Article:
With new accusations that Honduras President Juan Orlando Hernández directly brokered deals to protect traffickers in exchange for drug money, the president himself has emerged as a lynchpin in Honduras’ descent into a narco-state.
US prosecutors said in a January 8 court filing that accused drug trafficker Geovanny Daniel Fuentes Ramírez met with Hernández and gave him tens of thousands of dollars in exchange for protection from law enforcement -- along with military support for his trafficking activities.
President Hernández also allegedly asked Fuentes Ramírez for access to a drug laboratory to move “massive quantities of cocaine to the United States," telling him that he "wanted to shove the drugs right up the noses of the gringos," according to the court document filed in the Southern District of New York.
The document is an in limine motion that provides a summary of evidence supporting the trial of Fuentes Ramírez, who was arrested in Miami in March 2020 on drug and weapons charges. He is alleged to have run a drug lab on Honduras’ Caribbean coast that produced hundreds of kilograms of cocaine per month.
Prosecutors do not identify President Hernández by name in the document, referring to him only as CC-4, or co-conspirator number four. But he is clearly identifiable, described as the president and brother of convicted drug trafficker Tony Hernández. President Hernández denied the accusation that he accepted money from Fuentes Ramírez in a tweet from the presidential account, calling it "100 percent false" and based on the lies of confessed criminals.
The denial echoes previous ones, as US prosecutors have described President Hernández in a number of indictments and other court documents as a co-conspirator in his brother’s drug trafficking ring. Tony Hernández was convicted in October 2019 of running tons of cocaine to the United States while using his brother's political connections.
In the latest court filing, prosecutors said President Hernández boasted to a Honduran businessman about the widespread corruption by him and his National Party in the lead up to the 2013 presidential elections, including the embezzlement of US aid money through fraudulent non-governmental organizations and stealing money from the country’s social security system.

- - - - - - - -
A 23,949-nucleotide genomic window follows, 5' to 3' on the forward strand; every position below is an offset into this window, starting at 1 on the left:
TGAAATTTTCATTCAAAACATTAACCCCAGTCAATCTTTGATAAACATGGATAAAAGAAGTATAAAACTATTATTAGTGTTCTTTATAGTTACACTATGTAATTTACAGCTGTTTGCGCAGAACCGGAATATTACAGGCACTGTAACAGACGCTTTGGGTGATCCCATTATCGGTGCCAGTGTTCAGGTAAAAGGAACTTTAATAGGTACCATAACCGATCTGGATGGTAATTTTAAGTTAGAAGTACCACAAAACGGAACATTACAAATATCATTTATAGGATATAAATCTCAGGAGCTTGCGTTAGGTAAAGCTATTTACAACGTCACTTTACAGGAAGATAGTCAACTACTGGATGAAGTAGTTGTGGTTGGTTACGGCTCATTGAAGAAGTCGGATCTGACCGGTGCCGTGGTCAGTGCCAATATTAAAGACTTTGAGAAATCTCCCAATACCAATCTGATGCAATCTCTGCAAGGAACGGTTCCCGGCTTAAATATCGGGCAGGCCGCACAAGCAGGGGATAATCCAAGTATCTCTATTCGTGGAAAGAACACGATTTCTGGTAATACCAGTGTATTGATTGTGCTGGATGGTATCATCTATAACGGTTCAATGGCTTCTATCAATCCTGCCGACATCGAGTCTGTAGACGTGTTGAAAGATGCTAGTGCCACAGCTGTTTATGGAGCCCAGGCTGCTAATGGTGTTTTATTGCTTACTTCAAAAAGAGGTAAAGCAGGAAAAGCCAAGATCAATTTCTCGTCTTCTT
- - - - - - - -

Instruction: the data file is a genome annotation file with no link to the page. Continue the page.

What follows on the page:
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The evidence gathered by the Justice Department in this and other cases leaves fresh questions about the government’s highest-ranking officials, including the sitting president, who is an important US ally. Prosecutors have detailed how these officials receive millions of dollars from traffickers to finance campaigns and cement their power.
From the time of his ascent through the National Party's ranks to head congress and eventually the presidency, Hernández allegedly engaged in a quid-pro-quo with drug traffickers that guaranteed their protection from security forces and the attorney general in exchange for bribes.
In the latest case, Fuentes Ramírez allegedly contributed large sums of money to Hernández's 2013 presidential campaign. In exchange, prosecutors said, Hernández "promised to protect [Fuentes Ramírez] from arrest and extradition" and help him "transport cocaine with the assistance of Honduras’ armed forces."
But the shadow of narco-politics was cast well before Hernández became head of state. Other drug traffickers prosecuted in the United States have pointed to President Hernández’s National Party as having for years facilitated links between formidable drug trafficking groups, such as the Cachiros and the Valles, and various levels of the Honduran security forces and political system.
President Hernandez's predecessor, Porfirio “Pepe” Lobo Sosa, who was in office from 2010 to 2014, has been accused of directing government funds for fraudulent business deals with a construction firm owned by the Cachiros. The criminal group relied on a close relationship with the former president’s son, Fabio Lobo, to import cocaine into the United States and launder the proceeds. Fabio Lobo was sentenced to 24 years in prison in 2017 after he pleaded guilty to US drug charges.